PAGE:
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Tuesday, October 17, 2006

Algerian rebels kill 8 security guards - reports

ALGIERS, Oct 17 (Reuters) - Suspected Islamic rebels shot dead eight Algerian municipal guards in the worst attack on government security forces since the expiry of an amnesty aimed at ending years of strife, newspapers reported on Tuesday.

The victims were praying near a checkpoint in Ain Defla province about 150 kms (93 miles) southwest of the capital Algiers when around 12 Islamic militants attacked them late on Sunday, El Watan and Liberte dailies said.

The assailants, believed to belong to the al Qaeda-aligned Salafist Group for Preaching and Combat (GSPC), took the victims' weapons before fleeing to a neighbouring village.

The authorities were not immediately available for comment.

The attack came three days after rebels killed the head of a provincial council near Tizi Ouzou, the main city in the Kabylie region east of Algiers.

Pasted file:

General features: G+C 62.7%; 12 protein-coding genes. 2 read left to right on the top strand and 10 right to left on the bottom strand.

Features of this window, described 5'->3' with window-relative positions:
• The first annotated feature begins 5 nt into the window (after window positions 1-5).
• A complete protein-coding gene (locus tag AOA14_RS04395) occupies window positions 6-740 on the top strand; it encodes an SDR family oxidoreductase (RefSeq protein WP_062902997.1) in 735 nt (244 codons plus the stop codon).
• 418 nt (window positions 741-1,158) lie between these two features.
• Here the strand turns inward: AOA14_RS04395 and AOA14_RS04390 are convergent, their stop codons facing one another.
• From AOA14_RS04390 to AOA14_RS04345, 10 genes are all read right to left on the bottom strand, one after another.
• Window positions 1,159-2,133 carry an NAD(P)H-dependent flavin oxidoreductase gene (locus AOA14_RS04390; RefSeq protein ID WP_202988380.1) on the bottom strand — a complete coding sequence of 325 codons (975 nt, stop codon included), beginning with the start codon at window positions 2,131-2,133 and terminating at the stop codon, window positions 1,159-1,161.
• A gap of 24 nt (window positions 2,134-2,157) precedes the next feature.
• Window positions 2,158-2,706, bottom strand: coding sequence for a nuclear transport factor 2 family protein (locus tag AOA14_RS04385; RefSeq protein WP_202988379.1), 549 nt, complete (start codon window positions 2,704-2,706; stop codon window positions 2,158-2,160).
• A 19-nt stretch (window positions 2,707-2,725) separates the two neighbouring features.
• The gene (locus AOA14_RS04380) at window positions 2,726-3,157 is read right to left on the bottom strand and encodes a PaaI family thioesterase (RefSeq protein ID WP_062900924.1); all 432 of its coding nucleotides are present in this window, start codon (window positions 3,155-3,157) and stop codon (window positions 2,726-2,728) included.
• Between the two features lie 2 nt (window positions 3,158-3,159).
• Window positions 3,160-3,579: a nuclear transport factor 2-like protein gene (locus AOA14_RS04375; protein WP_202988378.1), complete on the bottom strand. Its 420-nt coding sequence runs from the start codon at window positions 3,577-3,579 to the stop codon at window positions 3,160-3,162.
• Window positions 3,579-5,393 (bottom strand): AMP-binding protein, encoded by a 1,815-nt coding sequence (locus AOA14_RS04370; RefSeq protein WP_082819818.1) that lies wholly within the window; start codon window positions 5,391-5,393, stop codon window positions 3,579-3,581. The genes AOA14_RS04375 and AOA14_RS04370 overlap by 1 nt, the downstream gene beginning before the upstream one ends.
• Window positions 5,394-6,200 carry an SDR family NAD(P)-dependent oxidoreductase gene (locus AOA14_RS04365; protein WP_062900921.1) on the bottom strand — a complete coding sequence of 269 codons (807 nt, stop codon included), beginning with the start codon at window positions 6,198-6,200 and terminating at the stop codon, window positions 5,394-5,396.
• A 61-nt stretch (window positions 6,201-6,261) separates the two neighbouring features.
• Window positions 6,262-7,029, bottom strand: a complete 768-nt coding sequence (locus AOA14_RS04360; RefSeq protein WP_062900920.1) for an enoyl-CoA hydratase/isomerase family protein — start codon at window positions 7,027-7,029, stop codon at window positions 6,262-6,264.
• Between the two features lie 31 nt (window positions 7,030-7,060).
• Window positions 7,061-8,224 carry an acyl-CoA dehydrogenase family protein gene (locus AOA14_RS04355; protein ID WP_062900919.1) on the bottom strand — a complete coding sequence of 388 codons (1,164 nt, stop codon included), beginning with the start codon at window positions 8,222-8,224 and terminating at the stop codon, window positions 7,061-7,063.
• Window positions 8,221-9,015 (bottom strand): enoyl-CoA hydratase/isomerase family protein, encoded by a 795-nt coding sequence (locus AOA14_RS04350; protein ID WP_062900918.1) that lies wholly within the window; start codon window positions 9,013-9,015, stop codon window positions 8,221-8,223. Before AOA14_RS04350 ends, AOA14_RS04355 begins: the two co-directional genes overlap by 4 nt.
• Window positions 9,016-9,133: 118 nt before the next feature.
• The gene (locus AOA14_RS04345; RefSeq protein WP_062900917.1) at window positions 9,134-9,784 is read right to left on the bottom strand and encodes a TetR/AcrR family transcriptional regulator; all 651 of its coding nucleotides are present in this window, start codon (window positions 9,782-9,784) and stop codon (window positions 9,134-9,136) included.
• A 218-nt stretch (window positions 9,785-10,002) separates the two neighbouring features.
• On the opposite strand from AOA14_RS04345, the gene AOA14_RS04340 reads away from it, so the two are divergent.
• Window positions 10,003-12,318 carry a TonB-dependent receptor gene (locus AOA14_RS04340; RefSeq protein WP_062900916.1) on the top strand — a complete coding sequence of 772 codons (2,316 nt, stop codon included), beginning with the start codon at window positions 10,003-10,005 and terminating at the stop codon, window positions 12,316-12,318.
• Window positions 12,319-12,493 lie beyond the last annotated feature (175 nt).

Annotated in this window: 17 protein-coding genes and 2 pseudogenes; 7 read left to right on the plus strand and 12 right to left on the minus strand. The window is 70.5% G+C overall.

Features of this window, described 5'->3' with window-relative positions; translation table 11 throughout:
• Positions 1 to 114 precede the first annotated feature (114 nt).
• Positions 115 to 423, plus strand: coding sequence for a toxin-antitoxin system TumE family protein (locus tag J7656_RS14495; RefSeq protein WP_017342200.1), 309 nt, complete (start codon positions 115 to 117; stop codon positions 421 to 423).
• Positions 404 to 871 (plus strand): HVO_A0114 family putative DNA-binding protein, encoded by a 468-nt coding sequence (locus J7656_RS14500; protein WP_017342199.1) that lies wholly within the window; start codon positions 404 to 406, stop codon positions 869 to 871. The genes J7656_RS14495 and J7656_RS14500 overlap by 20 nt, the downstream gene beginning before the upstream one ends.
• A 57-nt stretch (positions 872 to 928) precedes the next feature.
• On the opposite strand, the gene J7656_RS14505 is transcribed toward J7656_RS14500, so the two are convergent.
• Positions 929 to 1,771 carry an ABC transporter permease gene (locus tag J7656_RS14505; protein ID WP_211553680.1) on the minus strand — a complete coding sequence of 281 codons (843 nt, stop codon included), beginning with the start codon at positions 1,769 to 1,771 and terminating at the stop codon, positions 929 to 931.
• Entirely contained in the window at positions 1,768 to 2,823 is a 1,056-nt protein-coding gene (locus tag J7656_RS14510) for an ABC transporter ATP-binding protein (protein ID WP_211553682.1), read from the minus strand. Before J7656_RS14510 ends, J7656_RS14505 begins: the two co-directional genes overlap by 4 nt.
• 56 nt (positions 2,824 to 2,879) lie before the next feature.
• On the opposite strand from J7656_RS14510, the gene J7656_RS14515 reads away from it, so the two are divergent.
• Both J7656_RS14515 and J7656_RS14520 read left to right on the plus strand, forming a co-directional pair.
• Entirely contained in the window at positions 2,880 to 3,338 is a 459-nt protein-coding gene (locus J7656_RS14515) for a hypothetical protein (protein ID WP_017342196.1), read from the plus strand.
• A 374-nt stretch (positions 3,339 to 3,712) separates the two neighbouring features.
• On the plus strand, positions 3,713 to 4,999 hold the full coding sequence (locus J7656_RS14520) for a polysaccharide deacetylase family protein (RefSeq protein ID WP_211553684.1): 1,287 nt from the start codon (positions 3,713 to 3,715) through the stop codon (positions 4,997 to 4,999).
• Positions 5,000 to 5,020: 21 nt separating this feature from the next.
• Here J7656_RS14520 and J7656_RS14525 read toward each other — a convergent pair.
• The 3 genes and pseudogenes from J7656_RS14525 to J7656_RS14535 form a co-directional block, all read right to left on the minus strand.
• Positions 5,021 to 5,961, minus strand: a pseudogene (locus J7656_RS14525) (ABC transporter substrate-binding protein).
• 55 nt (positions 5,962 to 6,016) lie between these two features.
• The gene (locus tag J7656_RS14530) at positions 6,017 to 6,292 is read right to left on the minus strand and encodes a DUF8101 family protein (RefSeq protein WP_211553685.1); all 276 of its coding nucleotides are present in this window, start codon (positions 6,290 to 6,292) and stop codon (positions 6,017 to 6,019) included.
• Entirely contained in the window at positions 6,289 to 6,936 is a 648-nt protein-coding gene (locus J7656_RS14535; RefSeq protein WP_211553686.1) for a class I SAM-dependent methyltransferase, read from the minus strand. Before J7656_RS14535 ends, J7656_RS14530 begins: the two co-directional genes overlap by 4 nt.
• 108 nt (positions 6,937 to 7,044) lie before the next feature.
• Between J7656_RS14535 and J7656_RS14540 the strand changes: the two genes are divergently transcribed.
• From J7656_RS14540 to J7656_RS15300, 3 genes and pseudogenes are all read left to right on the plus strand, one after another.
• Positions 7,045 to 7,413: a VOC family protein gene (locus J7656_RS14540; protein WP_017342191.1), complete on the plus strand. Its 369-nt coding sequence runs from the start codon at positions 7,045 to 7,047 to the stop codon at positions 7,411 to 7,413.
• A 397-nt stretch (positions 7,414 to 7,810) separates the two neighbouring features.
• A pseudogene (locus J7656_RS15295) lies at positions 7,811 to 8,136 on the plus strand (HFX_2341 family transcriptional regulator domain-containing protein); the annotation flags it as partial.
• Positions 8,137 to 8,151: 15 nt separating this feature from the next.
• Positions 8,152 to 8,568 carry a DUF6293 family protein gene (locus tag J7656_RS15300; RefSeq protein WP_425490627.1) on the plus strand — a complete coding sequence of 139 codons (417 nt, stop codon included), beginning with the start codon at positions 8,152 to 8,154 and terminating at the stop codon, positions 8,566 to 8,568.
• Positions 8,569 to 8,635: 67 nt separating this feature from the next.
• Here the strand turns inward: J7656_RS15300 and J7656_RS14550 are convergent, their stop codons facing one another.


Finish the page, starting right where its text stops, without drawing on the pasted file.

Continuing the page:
President Abdelaziz Bouteflika has vowed to crush militants refusing to surrender after the six-month amnesty expired on Aug. 31.

The government says up to 300 guerrillas have surrendered since it came into force on Feb. 28, but experts say several hundred more die-hard rebels are still fighting.

Most are believed to belong to the GSPC, which is on a United States list of terrorist organisations.

The insurgency and the military's efforts to crush it have killed up to 200,000 people since the revolt broke out in 1992 when the authorities cancelled parliamentary elections that a now-banned radical Islamist party was poised to win.

The amnesty gives immunity to any rebel who surrenders, provided they have not committed massacres, rape or bombings of public places.
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